Subversion of Innate Immunity by Periodontopathic Bacteria via Exploitation of Complement Receptor-3
The capacity of certain pathogens to exploit innate immune receptors enables them to undermine immune clearance and persist in their host, often causing disease. Here we review subversive interactions of Porphyromonas gingivalis, a major periodontal pathogen, with the complement receptor-3 (CR3; CD11b/CD18) in monocytes/macrophages. Through its cell surface fimbriae, P. gingivalis stimulates Toll-like receptor-2 (TLR2) inside-out signaling which induces the high-affinity conformation of CR3. Although this activates CR3-dependent monocyte adhesion and transendothelial migration, P. gingivalis has co-opted this TLR2 proadhesive pathway for CR3 binding and intracellular entry. In CR3-deficient macrophages, the internalization of P. gingivalis is reduced twofold but its ability to survive intracellularly is reduced 1,000-fold, indicating that CR3 is exploited by the pathogen as a relatively safe portal of entry. The interaction of P. gingivalis fimbriae with CR3 additionally inhibits production of bioactive (p70) interleukin-12, which mediates immune clearance. In vivo blockade of CR3 leads to reduced persistence of P. gingivalis in the mouse host and diminished ability to cause periodontal bone loss, the hallmark of periodontal disease. Strikingly, the ability of P. gingivalis to interact with and exploit CR3 depends upon quantitatively minor components (FimCDE) of its fimbrial structure, which predominantly consists of polymerized fimbrillin (FimA). Indeed, isogenic mutants lacking FimCDE but expressing FimA are dramatically less persistent and virulent than the wild-type organism both in vitro and in vivo. This model of immune evasion through CR3 exploitation by P. gingivalis supports the concept that pathogens evolved to manipulate innate immune function for promoting their adaptive fitness.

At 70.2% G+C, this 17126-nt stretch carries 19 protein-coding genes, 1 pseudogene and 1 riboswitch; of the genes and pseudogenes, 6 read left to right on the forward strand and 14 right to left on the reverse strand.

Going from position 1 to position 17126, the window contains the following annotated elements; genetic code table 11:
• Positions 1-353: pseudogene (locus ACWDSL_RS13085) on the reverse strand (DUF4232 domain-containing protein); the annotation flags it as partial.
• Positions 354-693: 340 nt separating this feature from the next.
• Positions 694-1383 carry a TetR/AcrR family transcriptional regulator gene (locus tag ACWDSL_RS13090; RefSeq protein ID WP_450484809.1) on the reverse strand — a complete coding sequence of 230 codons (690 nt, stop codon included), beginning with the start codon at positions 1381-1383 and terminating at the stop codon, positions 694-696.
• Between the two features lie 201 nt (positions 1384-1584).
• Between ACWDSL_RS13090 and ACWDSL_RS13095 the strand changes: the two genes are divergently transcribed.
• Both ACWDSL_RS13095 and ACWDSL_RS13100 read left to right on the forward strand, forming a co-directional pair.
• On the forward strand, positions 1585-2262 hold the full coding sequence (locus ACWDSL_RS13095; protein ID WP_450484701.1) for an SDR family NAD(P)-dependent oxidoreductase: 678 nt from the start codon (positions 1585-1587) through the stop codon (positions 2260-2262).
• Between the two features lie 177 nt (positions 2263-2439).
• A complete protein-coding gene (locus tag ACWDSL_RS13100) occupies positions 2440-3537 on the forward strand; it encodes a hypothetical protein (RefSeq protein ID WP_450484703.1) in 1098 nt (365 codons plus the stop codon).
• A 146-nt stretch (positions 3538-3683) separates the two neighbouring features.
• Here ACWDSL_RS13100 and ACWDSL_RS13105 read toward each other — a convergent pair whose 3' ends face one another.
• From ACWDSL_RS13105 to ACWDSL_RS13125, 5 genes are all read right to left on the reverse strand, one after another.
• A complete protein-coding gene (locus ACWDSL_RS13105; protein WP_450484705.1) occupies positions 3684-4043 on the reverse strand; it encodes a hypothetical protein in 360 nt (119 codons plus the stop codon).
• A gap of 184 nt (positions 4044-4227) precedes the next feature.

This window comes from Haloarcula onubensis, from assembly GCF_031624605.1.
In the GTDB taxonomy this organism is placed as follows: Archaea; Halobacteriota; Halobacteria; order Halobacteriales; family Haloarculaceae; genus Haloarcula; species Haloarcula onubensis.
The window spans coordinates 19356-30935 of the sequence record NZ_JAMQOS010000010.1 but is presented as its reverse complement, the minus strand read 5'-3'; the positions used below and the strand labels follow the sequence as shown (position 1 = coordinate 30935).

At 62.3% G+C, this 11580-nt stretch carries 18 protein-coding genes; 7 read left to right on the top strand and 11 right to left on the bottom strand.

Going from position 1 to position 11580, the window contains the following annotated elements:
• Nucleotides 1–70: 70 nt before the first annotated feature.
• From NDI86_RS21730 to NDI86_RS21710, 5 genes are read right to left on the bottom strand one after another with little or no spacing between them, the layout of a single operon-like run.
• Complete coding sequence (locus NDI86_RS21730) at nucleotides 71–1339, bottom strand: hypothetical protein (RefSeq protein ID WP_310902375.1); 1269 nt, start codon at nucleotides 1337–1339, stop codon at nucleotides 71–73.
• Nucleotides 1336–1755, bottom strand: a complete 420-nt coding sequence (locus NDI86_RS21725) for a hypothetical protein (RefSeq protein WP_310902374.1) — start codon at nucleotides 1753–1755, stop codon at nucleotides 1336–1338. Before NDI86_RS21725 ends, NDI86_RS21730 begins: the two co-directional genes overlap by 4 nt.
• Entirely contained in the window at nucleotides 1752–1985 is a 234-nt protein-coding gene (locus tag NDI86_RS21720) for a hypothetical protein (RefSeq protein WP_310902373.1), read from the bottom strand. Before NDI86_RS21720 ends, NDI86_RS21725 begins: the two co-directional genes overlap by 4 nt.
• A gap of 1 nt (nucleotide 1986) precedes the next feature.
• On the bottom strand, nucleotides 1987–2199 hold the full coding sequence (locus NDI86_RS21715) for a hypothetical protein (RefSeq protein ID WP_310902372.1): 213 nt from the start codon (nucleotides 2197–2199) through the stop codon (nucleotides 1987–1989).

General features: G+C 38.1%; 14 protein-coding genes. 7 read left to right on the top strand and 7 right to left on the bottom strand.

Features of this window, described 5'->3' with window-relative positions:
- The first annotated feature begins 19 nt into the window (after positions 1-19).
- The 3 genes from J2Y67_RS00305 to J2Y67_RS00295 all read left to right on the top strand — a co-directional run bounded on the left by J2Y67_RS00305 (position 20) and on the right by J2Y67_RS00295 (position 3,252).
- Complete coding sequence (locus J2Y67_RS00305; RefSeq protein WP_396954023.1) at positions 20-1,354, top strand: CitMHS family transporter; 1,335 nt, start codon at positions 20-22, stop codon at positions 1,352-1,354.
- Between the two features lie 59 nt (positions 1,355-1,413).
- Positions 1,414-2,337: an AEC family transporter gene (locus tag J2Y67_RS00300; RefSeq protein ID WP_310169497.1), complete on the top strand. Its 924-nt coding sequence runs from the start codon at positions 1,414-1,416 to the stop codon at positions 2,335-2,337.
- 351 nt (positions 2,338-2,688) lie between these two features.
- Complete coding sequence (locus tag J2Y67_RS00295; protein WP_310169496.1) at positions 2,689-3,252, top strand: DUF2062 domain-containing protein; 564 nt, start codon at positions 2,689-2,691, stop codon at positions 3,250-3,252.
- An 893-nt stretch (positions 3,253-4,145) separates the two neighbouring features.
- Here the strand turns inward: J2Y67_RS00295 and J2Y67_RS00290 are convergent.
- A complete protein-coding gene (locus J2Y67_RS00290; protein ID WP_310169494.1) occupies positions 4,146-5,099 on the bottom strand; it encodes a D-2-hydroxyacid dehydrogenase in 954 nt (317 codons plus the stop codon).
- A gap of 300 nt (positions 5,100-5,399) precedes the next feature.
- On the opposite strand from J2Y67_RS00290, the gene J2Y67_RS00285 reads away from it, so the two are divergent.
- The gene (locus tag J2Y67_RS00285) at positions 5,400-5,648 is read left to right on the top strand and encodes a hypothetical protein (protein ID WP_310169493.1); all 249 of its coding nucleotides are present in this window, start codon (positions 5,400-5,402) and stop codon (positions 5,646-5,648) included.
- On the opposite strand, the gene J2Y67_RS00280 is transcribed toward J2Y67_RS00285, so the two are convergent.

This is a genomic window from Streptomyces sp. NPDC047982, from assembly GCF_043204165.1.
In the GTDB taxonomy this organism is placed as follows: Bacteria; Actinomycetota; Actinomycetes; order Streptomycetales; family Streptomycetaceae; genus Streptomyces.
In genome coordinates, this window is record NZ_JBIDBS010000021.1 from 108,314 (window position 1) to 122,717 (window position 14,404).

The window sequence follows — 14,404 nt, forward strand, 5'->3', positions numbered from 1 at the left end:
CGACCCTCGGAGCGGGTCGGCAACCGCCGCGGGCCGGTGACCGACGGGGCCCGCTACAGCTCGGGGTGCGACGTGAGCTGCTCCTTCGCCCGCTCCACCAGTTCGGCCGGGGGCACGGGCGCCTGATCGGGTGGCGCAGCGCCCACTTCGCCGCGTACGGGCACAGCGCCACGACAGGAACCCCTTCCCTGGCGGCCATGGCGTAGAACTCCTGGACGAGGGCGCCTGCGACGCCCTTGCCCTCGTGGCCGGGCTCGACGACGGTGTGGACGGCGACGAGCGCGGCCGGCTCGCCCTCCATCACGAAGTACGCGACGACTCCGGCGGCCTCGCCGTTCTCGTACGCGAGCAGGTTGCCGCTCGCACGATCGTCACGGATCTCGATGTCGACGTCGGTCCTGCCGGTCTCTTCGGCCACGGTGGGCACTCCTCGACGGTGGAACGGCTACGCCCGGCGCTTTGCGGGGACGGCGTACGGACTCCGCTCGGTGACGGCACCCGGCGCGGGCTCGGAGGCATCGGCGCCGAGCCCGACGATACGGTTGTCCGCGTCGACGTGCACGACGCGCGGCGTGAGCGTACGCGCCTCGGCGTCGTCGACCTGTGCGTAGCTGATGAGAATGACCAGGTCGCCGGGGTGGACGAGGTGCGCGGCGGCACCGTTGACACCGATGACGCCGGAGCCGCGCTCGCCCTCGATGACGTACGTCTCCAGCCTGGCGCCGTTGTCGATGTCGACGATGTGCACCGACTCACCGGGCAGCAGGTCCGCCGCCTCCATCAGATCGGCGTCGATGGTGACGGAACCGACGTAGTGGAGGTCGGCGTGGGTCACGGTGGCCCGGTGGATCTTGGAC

KeywordsIntracellular Killing Innate Immune Function Immune Clearance Membrane Lipid Raft Gingivalis Infection
The authors acknowledge support by U.S. Public Health Service Grants DE015254 and DE018292 (to G.H.), and DE14605 (to D.R.D.) from the National Institutes of Health; Grants-in-Aid for Scientific Research (15591957 to F.Y. and 17791318 to S.N.) from the Japan Society for the Promotion of Science; and the AGU High-Tech Research Center Project from the Ministry of Education, Culture, Sports, Science, and Technology, Japan (to F.Y.).
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